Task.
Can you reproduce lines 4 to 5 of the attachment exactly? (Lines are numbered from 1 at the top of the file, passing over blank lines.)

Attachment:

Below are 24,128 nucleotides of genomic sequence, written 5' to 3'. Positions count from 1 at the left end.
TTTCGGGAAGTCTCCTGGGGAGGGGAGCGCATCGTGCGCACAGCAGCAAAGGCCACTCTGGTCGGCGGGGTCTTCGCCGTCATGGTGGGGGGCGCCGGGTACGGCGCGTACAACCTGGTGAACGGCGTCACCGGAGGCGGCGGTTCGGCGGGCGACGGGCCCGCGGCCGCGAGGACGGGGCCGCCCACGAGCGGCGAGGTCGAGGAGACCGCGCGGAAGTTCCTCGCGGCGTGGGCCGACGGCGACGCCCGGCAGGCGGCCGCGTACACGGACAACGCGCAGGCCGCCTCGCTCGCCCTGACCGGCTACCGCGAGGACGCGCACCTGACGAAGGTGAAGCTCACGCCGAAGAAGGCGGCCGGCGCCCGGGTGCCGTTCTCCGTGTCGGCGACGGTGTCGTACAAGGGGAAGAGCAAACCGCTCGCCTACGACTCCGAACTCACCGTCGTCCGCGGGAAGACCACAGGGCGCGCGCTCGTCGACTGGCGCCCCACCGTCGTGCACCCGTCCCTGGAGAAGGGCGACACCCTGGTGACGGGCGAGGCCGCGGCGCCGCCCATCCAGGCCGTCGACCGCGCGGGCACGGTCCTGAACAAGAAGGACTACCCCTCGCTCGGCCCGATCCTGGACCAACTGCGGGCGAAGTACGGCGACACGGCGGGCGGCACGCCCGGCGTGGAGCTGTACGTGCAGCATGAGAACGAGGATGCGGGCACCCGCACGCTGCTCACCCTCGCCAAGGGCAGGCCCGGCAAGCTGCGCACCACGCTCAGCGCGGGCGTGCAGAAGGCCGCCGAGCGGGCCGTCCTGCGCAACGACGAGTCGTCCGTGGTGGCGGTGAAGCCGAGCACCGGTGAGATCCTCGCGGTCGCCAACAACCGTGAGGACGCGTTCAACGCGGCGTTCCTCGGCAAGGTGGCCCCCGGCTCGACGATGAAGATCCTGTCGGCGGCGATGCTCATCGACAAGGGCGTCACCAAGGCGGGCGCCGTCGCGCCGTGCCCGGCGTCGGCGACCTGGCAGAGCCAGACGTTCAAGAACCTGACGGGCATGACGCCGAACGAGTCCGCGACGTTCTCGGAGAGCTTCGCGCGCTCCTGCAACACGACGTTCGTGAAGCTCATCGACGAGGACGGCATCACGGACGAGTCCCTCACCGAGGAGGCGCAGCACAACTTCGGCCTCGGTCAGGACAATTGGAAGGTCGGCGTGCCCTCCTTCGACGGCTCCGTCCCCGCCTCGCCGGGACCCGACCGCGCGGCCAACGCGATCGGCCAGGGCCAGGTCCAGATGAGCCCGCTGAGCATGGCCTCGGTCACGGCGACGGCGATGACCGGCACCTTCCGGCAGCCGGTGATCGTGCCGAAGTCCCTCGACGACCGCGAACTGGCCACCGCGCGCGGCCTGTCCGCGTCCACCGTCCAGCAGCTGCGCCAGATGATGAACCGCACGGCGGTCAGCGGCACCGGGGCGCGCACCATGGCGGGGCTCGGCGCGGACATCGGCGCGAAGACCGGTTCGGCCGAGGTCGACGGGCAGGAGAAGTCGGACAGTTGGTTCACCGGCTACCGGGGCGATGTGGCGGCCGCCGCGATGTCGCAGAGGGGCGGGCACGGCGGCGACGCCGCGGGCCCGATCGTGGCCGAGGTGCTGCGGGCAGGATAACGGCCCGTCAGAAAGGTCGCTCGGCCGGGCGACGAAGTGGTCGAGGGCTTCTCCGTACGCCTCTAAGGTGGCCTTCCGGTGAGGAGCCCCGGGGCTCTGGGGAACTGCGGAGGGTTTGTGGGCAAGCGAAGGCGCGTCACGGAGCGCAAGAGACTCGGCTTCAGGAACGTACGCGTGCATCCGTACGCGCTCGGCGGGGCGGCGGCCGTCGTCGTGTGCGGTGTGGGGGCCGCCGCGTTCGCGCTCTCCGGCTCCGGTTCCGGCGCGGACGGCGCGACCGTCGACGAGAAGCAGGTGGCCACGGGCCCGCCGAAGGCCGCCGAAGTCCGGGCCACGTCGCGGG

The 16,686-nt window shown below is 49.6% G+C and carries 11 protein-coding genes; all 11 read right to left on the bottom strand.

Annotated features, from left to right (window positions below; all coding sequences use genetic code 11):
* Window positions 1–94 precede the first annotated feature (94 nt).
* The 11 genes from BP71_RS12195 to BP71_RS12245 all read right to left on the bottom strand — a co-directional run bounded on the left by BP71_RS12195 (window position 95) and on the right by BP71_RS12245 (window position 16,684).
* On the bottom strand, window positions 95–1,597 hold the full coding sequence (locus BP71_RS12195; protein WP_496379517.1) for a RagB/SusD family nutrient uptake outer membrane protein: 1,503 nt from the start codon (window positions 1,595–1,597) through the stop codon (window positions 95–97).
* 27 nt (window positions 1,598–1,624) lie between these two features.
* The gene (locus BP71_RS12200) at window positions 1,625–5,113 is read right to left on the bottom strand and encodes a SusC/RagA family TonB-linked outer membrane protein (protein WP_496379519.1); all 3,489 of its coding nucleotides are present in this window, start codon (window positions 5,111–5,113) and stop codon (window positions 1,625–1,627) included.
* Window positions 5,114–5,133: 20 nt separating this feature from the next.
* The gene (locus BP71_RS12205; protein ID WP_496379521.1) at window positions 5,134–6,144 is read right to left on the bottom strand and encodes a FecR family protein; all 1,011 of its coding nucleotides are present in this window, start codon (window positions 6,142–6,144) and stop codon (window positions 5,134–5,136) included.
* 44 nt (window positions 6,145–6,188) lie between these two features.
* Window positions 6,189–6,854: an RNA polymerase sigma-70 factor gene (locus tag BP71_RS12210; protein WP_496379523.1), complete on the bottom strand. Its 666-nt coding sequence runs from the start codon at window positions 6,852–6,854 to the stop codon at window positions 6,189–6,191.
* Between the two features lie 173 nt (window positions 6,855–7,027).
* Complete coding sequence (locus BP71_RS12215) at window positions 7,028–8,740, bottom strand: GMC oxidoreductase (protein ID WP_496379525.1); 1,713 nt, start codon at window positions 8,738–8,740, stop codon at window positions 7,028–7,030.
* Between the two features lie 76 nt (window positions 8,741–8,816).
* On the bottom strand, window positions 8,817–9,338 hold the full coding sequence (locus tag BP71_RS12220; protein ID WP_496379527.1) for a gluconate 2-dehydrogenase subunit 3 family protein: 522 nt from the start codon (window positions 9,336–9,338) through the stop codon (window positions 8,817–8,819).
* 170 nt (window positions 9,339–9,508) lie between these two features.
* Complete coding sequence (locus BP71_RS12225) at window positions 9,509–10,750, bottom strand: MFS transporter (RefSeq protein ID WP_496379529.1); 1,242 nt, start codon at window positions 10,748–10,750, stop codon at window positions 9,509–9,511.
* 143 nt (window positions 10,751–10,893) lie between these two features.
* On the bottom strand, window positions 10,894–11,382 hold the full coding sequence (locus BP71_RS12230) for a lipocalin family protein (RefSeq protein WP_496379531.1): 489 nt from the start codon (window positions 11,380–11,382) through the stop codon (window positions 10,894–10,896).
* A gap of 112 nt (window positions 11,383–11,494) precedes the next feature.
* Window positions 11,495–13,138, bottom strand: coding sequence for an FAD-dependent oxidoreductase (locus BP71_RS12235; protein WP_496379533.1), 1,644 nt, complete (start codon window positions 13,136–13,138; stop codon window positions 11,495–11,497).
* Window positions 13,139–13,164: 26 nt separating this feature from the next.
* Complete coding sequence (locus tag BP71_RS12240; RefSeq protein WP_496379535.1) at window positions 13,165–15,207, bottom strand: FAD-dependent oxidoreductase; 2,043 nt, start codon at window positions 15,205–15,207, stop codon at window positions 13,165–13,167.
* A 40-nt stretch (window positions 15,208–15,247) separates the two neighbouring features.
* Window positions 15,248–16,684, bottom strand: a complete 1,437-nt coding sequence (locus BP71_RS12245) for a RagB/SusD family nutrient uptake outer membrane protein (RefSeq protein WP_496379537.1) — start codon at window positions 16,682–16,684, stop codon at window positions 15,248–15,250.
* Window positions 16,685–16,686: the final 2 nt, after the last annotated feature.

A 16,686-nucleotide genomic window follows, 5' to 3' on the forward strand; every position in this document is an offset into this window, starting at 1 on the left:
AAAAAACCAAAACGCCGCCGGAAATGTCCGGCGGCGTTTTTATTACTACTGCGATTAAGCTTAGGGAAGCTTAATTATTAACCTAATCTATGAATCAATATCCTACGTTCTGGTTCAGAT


Annotated features, from left to right (window positions below; all coding sequences use genetic code 11):
* Window positions 1–94 precede the first annotated feature (94 nt).